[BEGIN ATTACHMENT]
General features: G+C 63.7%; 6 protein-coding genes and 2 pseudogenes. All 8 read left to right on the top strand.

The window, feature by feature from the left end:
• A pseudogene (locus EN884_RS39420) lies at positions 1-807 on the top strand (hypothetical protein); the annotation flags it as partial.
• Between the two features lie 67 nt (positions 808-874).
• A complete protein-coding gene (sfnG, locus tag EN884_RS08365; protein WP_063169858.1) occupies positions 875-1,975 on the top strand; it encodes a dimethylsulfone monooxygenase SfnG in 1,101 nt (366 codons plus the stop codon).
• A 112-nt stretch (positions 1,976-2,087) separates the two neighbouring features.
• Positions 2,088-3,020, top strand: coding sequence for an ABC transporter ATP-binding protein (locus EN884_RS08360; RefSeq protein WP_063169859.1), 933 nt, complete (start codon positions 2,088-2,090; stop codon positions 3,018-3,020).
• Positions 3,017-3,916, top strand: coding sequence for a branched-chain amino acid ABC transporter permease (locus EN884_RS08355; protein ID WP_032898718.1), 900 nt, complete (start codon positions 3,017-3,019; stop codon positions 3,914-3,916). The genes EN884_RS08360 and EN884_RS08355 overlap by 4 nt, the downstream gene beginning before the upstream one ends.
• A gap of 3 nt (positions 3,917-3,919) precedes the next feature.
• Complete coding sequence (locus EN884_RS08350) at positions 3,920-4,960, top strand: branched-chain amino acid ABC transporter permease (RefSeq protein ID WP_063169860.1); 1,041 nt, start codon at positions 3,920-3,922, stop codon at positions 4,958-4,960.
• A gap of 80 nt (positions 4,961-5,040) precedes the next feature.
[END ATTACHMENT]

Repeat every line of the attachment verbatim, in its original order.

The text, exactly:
General features: G+C 63.7%; 6 protein-coding genes and 2 pseudogenes. All 8 read left to right on the top strand.

The window, feature by feature from the left end:
• A pseudogene (locus EN884_RS39420) lies at positions 1-807 on the top strand (hypothetical protein); the annotation flags it as partial.
• Between the two features lie 67 nt (positions 808-874).
• A complete protein-coding gene (sfnG, locus tag EN884_RS08365; protein WP_063169858.1) occupies positions 875-1,975 on the top strand; it encodes a dimethylsulfone monooxygenase SfnG in 1,101 nt (366 codons plus the stop codon).
• A 112-nt stretch (positions 1,976-2,087) separates the two neighbouring features.
• Positions 2,088-3,020, top strand: coding sequence for an ABC transporter ATP-binding protein (locus EN884_RS08360; RefSeq protein WP_063169859.1), 933 nt, complete (start codon positions 2,088-2,090; stop codon positions 3,018-3,020).
• Positions 3,017-3,916, top strand: coding sequence for a branched-chain amino acid ABC transporter permease (locus EN884_RS08355; protein ID WP_032898718.1), 900 nt, complete (start codon positions 3,017-3,019; stop codon positions 3,914-3,916). The genes EN884_RS08360 and EN884_RS08355 overlap by 4 nt, the downstream gene beginning before the upstream one ends.
• A gap of 3 nt (positions 3,917-3,919) precedes the next feature.
• Complete coding sequence (locus EN884_RS08350) at positions 3,920-4,960, top strand: branched-chain amino acid ABC transporter permease (RefSeq protein ID WP_063169860.1); 1,041 nt, start codon at positions 3,920-3,922, stop codon at positions 4,958-4,960.
• A gap of 80 nt (positions 4,961-5,040) precedes the next feature.